- Series: Pragmatic Programmers
- Paperback: 208 pages
- Publisher: Pragmatic Bookshelf; 1 edition (June 11, 2005)
- Language: English
- ISBN-10: 0974514047
- ISBN-13: 978-0974514048
- Product Dimensions: 7.5 x 0.8 x 9.2 inches
- Shipping Weight: 14.4 ounces (View shipping rates and policies)
- Average Customer Review: 29 customer reviews
- Amazon Best Sellers Rank: #1,254,894 in Books (See Top 100 in Books)
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Ship it! A Practical Guide to Successful Software Projects Paperback – June 11, 2005
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""It's rare to have this much fun reading a book about software. The ideas are smart, relevant, and fundamental. I can be a better programmer today because of the things I read today.""--Joe, Fair Developer
""A great book! The authors have done a great job in presenting the subject in a neutral way and avoiding any methodology-oriented traps.""--Roberto Gianassi, IT Consultant
""This is fantastic stuff. As I started reading, I almost fell out of my seat because the project I'm on right now is going through exactly the hurt you describe and would benefit greatly from material just like this.""--Matthew Bass, Software Engineer
About the Author
Jared Richardson is a developer-turned-manager who thinks a good day is having everything delegated so that he can sneak away and actually write code. He specializes in using off-the-shelf technologies to solve tough problems, especially those involving the software development process. With more that 10 years of experience, Jared has been a consultant, developer, tester, and manager, including Director of Development at several companies. He currently manages a team of developers and testers at SAS Institute, and is responsible for a company-wide effort to use test automation to improve the quality of SAS products. Will Gwaltney is a software developer with over 20 year's experience. In that time he hasn't quite seen it all, but he's seen most of it (and a lot of it hasn't been pretty). He's worked at both large companies and start-ups in the fields of electronics CAD, networking, telecommunications, knowledge representation, and web-based planning and scheduling for the enterprise. Will currently works on test automation at SAS Inc., the largest privately-owned software company in the world.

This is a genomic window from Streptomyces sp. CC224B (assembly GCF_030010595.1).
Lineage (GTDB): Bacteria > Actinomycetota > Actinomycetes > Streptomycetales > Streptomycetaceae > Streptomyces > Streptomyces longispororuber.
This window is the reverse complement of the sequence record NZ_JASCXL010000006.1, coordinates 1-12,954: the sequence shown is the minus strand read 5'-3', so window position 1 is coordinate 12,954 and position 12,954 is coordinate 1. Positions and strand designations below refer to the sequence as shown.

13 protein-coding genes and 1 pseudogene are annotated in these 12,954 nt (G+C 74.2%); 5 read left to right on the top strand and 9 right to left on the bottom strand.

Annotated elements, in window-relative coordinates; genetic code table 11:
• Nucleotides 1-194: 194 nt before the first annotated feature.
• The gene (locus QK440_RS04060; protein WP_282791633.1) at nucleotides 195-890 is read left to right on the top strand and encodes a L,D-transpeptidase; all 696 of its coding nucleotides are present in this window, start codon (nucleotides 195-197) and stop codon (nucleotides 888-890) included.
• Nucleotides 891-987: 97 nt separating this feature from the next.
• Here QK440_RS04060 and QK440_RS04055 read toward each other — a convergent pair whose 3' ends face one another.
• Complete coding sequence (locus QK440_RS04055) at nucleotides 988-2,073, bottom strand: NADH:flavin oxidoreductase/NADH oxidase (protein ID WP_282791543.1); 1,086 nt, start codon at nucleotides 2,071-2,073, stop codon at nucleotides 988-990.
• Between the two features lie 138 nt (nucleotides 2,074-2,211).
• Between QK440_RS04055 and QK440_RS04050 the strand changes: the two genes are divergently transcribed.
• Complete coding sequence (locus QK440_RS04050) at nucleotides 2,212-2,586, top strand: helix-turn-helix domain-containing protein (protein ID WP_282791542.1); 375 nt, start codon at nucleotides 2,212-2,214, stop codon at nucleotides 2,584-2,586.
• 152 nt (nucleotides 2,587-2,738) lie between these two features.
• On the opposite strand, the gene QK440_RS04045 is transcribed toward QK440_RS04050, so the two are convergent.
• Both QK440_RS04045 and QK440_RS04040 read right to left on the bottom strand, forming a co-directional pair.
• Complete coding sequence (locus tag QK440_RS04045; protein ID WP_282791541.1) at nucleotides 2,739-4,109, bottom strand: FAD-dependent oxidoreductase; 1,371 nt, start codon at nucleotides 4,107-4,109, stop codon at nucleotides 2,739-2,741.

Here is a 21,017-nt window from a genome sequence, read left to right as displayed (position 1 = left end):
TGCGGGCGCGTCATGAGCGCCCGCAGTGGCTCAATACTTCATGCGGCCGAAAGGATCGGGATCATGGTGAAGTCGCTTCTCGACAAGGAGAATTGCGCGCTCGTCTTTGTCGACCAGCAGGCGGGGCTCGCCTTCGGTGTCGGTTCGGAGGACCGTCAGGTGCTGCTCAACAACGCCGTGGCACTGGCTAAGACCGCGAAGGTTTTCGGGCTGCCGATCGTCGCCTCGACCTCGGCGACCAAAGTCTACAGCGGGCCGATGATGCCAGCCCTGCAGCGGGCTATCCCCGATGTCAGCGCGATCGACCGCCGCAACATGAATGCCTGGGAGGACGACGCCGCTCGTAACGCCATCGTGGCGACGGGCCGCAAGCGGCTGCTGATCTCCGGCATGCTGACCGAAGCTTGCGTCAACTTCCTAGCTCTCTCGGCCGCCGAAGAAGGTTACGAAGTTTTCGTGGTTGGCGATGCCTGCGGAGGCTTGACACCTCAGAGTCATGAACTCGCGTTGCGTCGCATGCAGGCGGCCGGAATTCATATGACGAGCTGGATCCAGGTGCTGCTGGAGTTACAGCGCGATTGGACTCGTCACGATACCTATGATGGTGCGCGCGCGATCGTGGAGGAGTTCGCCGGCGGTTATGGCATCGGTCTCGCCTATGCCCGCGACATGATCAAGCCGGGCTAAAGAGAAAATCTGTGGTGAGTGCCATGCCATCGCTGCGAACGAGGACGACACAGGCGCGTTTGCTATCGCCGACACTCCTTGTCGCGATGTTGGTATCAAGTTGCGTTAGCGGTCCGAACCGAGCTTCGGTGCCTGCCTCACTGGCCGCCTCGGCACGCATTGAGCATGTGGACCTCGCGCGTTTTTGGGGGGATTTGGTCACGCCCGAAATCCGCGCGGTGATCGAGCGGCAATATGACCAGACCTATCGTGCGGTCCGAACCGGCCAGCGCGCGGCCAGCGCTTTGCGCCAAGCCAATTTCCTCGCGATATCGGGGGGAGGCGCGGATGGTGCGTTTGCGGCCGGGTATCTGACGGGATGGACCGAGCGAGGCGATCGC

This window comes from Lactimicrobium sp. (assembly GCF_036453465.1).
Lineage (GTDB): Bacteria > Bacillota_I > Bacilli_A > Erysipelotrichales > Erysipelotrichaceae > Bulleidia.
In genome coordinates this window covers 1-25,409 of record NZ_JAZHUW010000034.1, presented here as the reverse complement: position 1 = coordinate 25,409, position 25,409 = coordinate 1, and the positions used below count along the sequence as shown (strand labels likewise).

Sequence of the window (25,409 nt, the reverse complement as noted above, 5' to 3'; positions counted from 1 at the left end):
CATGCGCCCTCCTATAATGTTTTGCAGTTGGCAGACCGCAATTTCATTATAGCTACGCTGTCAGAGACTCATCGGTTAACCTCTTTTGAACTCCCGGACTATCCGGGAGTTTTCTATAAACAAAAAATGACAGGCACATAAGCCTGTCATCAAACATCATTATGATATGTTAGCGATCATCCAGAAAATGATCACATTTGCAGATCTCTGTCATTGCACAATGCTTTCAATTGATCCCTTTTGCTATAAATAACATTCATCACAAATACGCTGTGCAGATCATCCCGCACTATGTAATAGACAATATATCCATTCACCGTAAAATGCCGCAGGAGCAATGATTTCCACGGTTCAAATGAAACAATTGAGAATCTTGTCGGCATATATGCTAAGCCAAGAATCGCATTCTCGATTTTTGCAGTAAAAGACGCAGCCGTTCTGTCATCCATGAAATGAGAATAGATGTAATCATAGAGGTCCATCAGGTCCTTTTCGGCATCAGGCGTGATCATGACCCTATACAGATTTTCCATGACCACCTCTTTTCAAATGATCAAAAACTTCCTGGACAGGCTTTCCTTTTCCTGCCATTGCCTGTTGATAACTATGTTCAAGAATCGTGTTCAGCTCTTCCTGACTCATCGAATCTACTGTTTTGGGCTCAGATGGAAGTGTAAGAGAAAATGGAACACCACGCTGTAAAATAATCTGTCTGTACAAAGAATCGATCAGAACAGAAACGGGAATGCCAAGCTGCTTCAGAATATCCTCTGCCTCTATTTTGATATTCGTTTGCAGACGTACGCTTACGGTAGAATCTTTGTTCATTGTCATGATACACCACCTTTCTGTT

Top customer reviews
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If you and your team already are using source management, doing code reviews, and writing tests that you frequently use (chances are you probably follow most if not all of the best practices in the book) and if you have read more generic time/project management books many of the management tips probably will not be new either. If your development process is not a well oiled automated machine or perhaps struggle with team communication you will find the book very helpful and enjoyable readable.
Despite being familiar with most of the items put forth in the book, I especially enjoyed the trace bullet development chapter. That method of development struck a good balance between planning out the software and completing it in stages concurrently rather than focusing a teams effort only on one interface/module at a time.
While I was familiar with most of the content and practices of the book I would still highly recommend it for both developers and managers (actually anyone who works at a software company could probably benefit from reading it).
The list of critical practices are well defined and each one is simple enough to implement. It makes you feel like maybe you could do it. Most important, it explains why you should do it - in compelling terms so that even if you are skeptical of "continuous integration" or "pair programming" or "unit tests", well, you won't be after you read this book.
"Tracer Bullet" development isn't another methodology, but a way of incrementally developing a project so that the status is more clear to the customer and so that you can quickly turn abstract ideas that the team has into something more concrete to react to. In doing so, you maintain an integrated view of the product you are working on and help people understand their ideas more quickly. It is priceless for any non-trival software. Most of us probably have learned to do this anyway, but now there is a name for it and a guide to understand why we do what we learned through trial and error.
Most of it corroborated the practices we have seen to work. The rest showed where we can make amends for better results. I recommend it wholeheartedly to every project manager, technical architect, and strategic thinker at IT companies.
Had it been one of my first project management books I would have rated it higher.
It's a quick and easy read, good beginner material. It may be a little "lightweight" for some.
If you are a student or just a beginner trying to understand how real-world software is made, you should read it.
For me, it was just a waste of time and 20 bucks.
The following book is a ten-star work of art aimed at software engineering students learning Java: Agile Java : Crafting Code with Test-Driven Development by Jeff Langr
The ten-star artwork for Agile processes in general is Craig Larman's astonishing work: Agile & Iterative Development.
Most recent customer reviews
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